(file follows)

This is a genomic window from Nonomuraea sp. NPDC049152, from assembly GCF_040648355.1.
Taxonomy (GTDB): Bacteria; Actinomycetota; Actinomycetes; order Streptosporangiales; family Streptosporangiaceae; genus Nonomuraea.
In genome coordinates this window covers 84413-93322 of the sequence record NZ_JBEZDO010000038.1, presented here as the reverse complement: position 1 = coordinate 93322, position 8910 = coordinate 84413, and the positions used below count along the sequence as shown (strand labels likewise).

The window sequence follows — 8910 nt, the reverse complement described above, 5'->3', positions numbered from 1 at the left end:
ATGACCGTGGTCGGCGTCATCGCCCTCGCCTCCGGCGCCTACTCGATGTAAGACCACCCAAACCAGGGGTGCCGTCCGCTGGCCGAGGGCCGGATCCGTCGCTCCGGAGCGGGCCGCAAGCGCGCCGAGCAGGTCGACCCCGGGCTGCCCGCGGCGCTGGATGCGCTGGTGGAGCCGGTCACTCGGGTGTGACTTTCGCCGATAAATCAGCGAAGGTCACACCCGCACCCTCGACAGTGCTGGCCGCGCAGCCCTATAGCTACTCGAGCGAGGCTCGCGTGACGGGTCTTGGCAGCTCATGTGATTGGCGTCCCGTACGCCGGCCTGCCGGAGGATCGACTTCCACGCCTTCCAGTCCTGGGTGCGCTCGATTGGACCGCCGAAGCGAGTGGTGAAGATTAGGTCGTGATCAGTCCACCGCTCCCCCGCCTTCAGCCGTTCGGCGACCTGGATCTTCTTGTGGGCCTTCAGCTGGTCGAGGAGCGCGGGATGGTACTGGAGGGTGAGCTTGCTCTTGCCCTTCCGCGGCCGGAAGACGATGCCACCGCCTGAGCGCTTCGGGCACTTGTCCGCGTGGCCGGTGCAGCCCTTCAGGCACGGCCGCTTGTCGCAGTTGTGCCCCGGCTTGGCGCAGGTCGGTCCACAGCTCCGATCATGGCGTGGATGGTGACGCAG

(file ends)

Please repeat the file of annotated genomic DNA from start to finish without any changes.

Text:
This is a genomic window from Nonomuraea sp. NPDC049152, from assembly GCF_040648355.1.
Taxonomy (GTDB): Bacteria; Actinomycetota; Actinomycetes; order Streptosporangiales; family Streptosporangiaceae; genus Nonomuraea.
In genome coordinates this window covers 84413-93322 of the sequence record NZ_JBEZDO010000038.1, presented here as the reverse complement: position 1 = coordinate 93322, position 8910 = coordinate 84413, and the positions used below count along the sequence as shown (strand labels likewise).

The window sequence follows — 8910 nt, the reverse complement described above, 5'->3', positions numbered from 1 at the left end:
ATGACCGTGGTCGGCGTCATCGCCCTCGCCTCCGGCGCCTACTCGATGTAAGACCACCCAAACCAGGGGTGCCGTCCGCTGGCCGAGGGCCGGATCCGTCGCTCCGGAGCGGGCCGCAAGCGCGCCGAGCAGGTCGACCCCGGGCTGCCCGCGGCGCTGGATGCGCTGGTGGAGCCGGTCACTCGGGTGTGACTTTCGCCGATAAATCAGCGAAGGTCACACCCGCACCCTCGACAGTGCTGGCCGCGCAGCCCTATAGCTACTCGAGCGAGGCTCGCGTGACGGGTCTTGGCAGCTCATGTGATTGGCGTCCCGTACGCCGGCCTGCCGGAGGATCGACTTCCACGCCTTCCAGTCCTGGGTGCGCTCGATTGGACCGCCGAAGCGAGTGGTGAAGATTAGGTCGTGATCAGTCCACCGCTCCCCCGCCTTCAGCCGTTCGGCGACCTGGATCTTCTTGTGGGCCTTCAGCTGGTCGAGGAGCGCGGGATGGTACTGGAGGGTGAGCTTGCTCTTGCCCTTCCGCGGCCGGAAGACGATGCCACCGCCTGAGCGCTTCGGGCACTTGTCCGCGTGGCCGGTGCAGCCCTTCAGGCACGGCCGCTTGTCGCAGTTGTGCCCCGGCTTGGCGCAGGTCGGTCCACAGCTCCGATCATGGCGTGGATGGTGACGCAG